The CFIA has therefore concluded that the potential impact on biodiversity of T14 and T25 corn lines is equivalent to that of currently commercialized corn lines.
Comparisons of protein fat and fibre of corn grain and whole plant material from the glufosinate-ammonium tolerant corn lines and related lines were made. Overall protein content in the grain and whole plant was significantly higher in the PNT lines compared to the unmodified controls. The statistical differences were explained by the fact that the transformed plant lines were not complete genetic isolines of the control plants and thus the variation arose from genetic differences unrelated to the transformation event. In all cases protein content was within the normal published range for corn.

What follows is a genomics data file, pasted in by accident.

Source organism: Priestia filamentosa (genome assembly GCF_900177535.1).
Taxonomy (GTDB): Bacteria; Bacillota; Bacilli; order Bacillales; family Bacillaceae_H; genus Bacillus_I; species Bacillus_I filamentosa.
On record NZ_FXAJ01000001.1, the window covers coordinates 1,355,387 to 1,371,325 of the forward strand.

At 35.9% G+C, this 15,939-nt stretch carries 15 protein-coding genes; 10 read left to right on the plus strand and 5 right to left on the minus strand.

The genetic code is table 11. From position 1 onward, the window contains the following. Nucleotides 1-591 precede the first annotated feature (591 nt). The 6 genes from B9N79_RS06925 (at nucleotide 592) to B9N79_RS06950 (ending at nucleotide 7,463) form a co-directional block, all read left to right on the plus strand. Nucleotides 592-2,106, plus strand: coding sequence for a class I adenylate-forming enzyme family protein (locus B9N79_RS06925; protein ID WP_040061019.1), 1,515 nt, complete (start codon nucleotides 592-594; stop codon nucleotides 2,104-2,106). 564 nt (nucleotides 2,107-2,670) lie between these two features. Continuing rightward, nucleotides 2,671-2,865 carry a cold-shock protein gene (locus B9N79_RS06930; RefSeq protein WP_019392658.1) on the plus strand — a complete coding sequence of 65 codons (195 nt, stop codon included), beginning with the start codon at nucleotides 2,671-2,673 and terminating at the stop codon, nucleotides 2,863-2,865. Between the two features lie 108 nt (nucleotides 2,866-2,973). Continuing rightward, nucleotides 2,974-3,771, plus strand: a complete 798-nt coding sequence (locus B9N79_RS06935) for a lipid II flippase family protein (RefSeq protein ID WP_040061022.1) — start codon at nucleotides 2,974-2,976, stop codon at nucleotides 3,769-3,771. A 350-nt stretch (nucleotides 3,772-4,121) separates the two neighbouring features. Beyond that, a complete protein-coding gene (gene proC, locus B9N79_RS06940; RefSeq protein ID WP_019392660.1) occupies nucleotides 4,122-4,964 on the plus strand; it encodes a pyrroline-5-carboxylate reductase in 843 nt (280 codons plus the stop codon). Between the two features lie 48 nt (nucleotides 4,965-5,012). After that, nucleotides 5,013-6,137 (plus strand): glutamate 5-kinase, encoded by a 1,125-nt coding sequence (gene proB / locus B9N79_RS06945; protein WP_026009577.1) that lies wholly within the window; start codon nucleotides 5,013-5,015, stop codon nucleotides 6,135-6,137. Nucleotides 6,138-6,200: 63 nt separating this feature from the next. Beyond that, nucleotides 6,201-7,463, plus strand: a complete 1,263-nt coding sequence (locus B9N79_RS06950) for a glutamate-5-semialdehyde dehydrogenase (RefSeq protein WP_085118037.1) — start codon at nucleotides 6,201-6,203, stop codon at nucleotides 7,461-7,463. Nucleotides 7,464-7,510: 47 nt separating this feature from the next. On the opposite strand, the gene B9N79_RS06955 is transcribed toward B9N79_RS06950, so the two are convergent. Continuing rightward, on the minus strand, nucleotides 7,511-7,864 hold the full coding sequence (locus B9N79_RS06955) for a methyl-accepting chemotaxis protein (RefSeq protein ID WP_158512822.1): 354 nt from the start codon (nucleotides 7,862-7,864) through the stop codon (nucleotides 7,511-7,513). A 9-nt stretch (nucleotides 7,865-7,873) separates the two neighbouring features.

Small, less significant differences were apparent in some lines for fibre and fat content. Depending on the multiple comparison test used, results may or may not be significant. This suggests that the differences between the transformed lines and the controls likely arose from experimental variation rather than as a result of the gene insertion. As was the case with protein, all values are within the normal published range for corn.
The parent plant Z. mays is not known for the production of anti-nutritional factors and the transformation event which produced T14 and T25 would not be expected to induce their synthesis.